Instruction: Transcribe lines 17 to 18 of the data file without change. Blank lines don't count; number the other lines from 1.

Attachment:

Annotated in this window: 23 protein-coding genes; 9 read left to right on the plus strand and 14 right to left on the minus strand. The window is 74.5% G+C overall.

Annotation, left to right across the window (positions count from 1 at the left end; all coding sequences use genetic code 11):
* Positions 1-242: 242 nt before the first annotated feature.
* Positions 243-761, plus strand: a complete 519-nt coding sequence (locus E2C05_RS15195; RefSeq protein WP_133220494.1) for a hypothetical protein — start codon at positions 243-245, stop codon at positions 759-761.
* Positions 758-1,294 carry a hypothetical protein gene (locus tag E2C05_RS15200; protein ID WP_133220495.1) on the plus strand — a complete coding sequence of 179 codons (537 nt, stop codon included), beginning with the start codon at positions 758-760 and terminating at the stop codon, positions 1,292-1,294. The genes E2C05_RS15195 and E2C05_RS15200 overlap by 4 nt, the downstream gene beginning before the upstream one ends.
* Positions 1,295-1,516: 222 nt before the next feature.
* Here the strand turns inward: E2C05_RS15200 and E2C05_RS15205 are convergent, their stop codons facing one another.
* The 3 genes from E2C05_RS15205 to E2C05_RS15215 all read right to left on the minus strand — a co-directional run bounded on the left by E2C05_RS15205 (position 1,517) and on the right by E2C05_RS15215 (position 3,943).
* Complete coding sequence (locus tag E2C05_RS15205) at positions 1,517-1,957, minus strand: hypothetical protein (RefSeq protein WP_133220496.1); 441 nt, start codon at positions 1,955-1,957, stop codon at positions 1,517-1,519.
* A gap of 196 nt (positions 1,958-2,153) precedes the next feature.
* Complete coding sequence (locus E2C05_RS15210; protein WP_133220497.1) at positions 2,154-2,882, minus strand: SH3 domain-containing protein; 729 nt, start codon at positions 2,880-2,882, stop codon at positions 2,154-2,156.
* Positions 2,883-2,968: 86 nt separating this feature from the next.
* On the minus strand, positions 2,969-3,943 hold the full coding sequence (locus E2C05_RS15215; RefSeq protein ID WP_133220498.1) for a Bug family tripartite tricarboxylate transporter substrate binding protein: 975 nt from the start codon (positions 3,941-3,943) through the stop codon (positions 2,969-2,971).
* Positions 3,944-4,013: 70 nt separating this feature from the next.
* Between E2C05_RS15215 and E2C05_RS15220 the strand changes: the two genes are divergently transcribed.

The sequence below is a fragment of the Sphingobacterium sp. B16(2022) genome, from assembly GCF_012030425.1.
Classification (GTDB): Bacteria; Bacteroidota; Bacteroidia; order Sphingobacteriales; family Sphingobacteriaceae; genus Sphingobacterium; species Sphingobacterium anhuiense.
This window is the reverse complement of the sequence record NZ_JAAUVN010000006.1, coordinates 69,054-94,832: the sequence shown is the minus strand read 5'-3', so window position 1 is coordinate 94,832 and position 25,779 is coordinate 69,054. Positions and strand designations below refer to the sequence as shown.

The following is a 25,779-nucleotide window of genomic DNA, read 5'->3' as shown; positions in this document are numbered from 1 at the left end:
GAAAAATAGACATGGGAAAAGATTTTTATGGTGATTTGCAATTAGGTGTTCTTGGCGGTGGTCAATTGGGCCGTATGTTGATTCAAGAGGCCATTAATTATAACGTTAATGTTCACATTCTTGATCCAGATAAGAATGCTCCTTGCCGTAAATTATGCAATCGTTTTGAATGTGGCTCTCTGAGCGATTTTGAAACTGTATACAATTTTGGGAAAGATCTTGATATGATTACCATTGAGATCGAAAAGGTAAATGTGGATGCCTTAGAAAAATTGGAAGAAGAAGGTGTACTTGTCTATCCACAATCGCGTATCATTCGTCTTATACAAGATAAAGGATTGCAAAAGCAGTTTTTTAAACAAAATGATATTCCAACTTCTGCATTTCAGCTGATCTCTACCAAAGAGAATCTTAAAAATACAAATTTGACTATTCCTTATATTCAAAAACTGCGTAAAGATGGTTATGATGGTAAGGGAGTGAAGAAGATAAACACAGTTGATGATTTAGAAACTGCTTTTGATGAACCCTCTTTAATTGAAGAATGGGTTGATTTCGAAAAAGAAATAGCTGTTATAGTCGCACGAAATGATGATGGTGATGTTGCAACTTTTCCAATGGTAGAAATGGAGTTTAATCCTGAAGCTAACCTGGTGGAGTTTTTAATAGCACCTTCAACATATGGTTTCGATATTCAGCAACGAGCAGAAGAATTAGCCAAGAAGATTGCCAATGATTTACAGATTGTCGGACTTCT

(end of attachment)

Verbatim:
Classification (GTDB): Bacteria; Bacteroidota; Bacteroidia; order Sphingobacteriales; family Sphingobacteriaceae; genus Sphingobacterium; species Sphingobacterium anhuiense.
This window is the reverse complement of the sequence record NZ_JAAUVN010000006.1, coordinates 69,054-94,832: the sequence shown is the minus strand read 5'-3', so window position 1 is coordinate 94,832 and position 25,779 is coordinate 69,054. Positions and strand designations below refer to the sequence as shown.